ZOiS Spotlight 30/2022

The Role of Think Tanks in Russian Foreign Policy

by Felix Riefer 21/09/2022
The monument to former Russian diplomat Yevgeny Primakov in front of the Foreign Ministry building in Moscow. IMAGO / Russian Look

Translated from the German by Hillary Crowe.

Think tanks have played a major role in the monitoring of international relations and states’ foreign policies for some time. After all, even governments find it well-nigh impossible to gain a comprehensive overview of our increasingly complex globalised, digitalised and technological world. Modern states – liberal democracies and authoritarian regimes alike – have therefore come to rely on the analysis, advice and advocacy provided by these policy research institutes.

Operating at the interface between politics and academia, think tanks are becoming increasingly visible, collecting and filtering information and providing analysis and advisory services. Until now, however, little attention has been paid to the Russian think tank landscape. In Russia, there was a very small window of opportunity for think tanks to operate freely: it lasted from early 1990 to the start of 2000. Since 2005, political institutions that are independent of the Kremlin have found it almost impossible to function in today’s Russia. Even so, the Think Tanks and Civil Societies Program has counted more than 200 think tanks in Russia.

Foreign policy in Russia is a matter for the President and is therefore determined by the presidential administration, not the Ministry of Foreign Affairs or the Federal Assembly. It is only logical, therefore, to start any review of Russian think tanks by tracing the threads that lead back to the presidential administration.

A missionary/imperial understanding of Russian statehood

The Ministry of Foreign Affairs is now assuming a more strongly executive function. However, it also maintains a research and analytic infrastructure and, through its university, the Moscow State Institute of International Relations (MGIMO), plays a key role in training new generations of diplomats. The majority of career diplomats involved in Russian foreign policy were educated and socialised at MGIMO. In this way, a missionary/imperial understanding of Russian statehood is inculcated in Russia’s future functional elites.

The presidential administration also maintains its own, directly subordinate think tank, the Russian Institute for Strategic Studies (RISI). From 2009 to 2017, RISI officials under the leadership of secret service agent Leonid Reshetnikov increasingly served as advocates for the Kremlin’s new nationalist policies. It was here that the themes espoused and framed intensively by the Russian state media – such as alleged Russophobia, the vigorous promotion of the Russian World and the denial of Ukraine’s independence – were made visible and discussed. One particularly scurrilous report focused on the human immunodeficiency virus (HIV): it claimed that the virus was unable to infect true Russians and that the anti-AIDS campaign in the world media was part of the anti-Russia information war. RISI’s activities do not stop at disseminating such outlandish theories. Following the publication of another RISI report in February 2014, think tanks in Russia that received (part-)funding from abroad were forced to drastically curtail their activities or were declared to be undesirable organisations.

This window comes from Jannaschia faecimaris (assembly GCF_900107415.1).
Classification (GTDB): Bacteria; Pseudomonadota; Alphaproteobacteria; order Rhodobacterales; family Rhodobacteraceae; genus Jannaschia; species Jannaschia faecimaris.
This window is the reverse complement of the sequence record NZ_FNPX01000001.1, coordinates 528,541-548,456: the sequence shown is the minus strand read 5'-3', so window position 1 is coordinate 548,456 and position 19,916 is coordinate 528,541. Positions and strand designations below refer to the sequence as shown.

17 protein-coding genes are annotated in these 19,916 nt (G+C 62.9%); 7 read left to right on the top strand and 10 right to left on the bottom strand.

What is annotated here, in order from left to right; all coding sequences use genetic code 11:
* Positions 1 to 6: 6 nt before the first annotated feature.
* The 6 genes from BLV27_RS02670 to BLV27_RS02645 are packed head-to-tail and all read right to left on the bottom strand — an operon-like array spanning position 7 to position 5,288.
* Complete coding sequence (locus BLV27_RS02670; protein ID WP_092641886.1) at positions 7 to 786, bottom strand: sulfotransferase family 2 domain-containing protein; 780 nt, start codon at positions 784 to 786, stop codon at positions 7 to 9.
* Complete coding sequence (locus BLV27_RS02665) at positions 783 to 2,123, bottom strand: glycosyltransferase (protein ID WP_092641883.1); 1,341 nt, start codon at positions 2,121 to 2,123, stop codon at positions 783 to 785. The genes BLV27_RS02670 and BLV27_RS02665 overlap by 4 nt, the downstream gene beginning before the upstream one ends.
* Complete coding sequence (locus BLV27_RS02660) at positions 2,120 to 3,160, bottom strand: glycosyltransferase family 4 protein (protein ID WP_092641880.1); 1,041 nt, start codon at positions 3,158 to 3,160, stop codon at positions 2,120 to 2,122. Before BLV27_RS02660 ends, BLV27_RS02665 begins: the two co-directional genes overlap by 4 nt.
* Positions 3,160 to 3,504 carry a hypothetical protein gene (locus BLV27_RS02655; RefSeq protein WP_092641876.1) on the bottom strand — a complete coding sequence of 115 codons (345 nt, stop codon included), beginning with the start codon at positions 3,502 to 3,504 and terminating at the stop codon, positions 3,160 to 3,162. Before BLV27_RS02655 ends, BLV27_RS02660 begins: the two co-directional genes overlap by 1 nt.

A further category of think tanks in the Russian context can best be characterised as NGOs under strict state control. They function primarily as advocacy and interest groups, promoting the Kremlin’s narratives and values abroad. One example is the Russian World Foundation – the most visible project of the powerful and cultural elites. It is headed by the regime’s influential functionary Vyacheslav Nikonov, who – alongside his many other prestigious posts – anchors a primetime show (Great Game) on Channel One. The talk show serves as an outlet for Kremlin propaganda, particularly in the context of international relations. In Germany, too, there is low-key dissemination of imperial Russian/Soviet positions via five language centres operated by the Foundation in Nuremberg, Dresden, Hamburg, Mainz and Berlin. Other associations in receipt of monies from the Kremlin’s cultural funding programmes were responsible for organising and mobilising pro-Russian car rallies in German cities after Russia’s invasion of Ukraine in February 2022.